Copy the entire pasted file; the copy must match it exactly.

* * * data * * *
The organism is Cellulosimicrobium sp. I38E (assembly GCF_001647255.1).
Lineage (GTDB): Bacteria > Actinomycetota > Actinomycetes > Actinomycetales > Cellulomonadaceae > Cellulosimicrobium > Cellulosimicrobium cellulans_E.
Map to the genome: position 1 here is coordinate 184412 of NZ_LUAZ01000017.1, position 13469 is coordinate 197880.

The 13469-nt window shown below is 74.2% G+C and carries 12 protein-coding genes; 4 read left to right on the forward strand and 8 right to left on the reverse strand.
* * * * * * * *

The organism is Cellulosimicrobium sp. I38E (assembly GCF_001647255.1).
Lineage (GTDB): Bacteria > Actinomycetota > Actinomycetes > Actinomycetales > Cellulomonadaceae > Cellulosimicrobium > Cellulosimicrobium cellulans_E.
Map to the genome: position 1 here is coordinate 184412 of NZ_LUAZ01000017.1, position 13469 is coordinate 197880.

The 13469-nt window shown below is 74.2% G+C and carries 12 protein-coding genes; 4 read left to right on the forward strand and 8 right to left on the reverse strand.